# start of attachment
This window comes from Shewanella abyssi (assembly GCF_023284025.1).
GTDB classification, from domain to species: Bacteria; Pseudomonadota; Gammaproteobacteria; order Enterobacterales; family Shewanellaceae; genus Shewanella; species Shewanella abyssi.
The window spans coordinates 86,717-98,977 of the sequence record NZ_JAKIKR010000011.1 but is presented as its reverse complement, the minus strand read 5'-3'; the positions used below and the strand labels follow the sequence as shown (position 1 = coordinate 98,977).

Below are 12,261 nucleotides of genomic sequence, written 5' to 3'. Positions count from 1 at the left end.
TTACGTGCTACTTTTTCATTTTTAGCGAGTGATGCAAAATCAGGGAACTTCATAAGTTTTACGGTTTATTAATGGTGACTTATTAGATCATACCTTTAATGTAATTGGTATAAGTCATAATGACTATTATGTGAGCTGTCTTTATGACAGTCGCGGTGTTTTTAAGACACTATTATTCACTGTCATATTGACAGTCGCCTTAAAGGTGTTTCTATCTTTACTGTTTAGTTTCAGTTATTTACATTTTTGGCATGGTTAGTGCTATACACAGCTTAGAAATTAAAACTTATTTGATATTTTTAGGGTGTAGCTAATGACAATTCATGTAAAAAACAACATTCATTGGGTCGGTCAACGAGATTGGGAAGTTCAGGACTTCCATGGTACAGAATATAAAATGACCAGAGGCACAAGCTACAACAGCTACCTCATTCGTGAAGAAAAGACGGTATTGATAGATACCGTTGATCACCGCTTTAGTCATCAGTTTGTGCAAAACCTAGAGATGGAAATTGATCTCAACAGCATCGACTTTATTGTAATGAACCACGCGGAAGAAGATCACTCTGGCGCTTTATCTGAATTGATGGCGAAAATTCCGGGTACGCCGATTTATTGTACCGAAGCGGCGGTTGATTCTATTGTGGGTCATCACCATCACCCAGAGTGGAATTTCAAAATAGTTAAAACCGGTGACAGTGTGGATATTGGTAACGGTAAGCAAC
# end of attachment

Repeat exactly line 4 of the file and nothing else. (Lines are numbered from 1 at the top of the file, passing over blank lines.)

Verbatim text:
Below are 12,261 nucleotides of genomic sequence, written 5' to 3'. Positions count from 1 at the left end.